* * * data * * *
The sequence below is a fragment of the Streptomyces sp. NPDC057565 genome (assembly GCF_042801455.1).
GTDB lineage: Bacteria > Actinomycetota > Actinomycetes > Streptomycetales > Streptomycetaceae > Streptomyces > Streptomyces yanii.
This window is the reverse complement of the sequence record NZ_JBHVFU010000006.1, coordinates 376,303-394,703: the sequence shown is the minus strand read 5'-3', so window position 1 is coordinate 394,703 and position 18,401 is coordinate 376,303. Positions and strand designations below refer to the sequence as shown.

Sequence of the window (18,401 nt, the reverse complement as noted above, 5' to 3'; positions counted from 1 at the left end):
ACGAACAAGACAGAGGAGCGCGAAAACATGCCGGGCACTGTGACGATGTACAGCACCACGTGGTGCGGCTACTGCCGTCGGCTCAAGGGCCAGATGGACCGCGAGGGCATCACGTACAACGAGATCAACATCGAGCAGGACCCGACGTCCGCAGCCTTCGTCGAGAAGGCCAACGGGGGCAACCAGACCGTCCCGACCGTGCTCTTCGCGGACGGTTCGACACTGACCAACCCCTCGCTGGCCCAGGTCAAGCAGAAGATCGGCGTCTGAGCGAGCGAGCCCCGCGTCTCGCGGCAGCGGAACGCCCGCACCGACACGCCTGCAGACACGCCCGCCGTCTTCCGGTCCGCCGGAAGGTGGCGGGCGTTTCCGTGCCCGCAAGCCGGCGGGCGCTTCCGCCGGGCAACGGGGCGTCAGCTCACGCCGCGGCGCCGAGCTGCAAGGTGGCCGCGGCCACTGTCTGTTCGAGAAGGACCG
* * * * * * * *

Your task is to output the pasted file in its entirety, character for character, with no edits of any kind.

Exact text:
The sequence below is a fragment of the Streptomyces sp. NPDC057565 genome (assembly GCF_042801455.1).
GTDB lineage: Bacteria > Actinomycetota > Actinomycetes > Streptomycetales > Streptomycetaceae > Streptomyces > Streptomyces yanii.
This window is the reverse complement of the sequence record NZ_JBHVFU010000006.1, coordinates 376,303-394,703: the sequence shown is the minus strand read 5'-3', so window position 1 is coordinate 394,703 and position 18,401 is coordinate 376,303. Positions and strand designations below refer to the sequence as shown.

Sequence of the window (18,401 nt, the reverse complement as noted above, 5' to 3'; positions counted from 1 at the left end):
ACGAACAAGACAGAGGAGCGCGAAAACATGCCGGGCACTGTGACGATGTACAGCACCACGTGGTGCGGCTACTGCCGTCGGCTCAAGGGCCAGATGGACCGCGAGGGCATCACGTACAACGAGATCAACATCGAGCAGGACCCGACGTCCGCAGCCTTCGTCGAGAAGGCCAACGGGGGCAACCAGACCGTCCCGACCGTGCTCTTCGCGGACGGTTCGACACTGACCAACCCCTCGCTGGCCCAGGTCAAGCAGAAGATCGGCGTCTGAGCGAGCGAGCCCCGCGTCTCGCGGCAGCGGAACGCCCGCACCGACACGCCTGCAGACACGCCCGCCGTCTTCCGGTCCGCCGGAAGGTGGCGGGCGTTTCCGTGCCCGCAAGCCGGCGGGCGCTTCCGCCGGGCAACGGGGCGTCAGCTCACGCCGCGGCGCCGAGCTGCAAGGTGGCCGCGGCCACTGTCTGTTCGAGAAGGACCG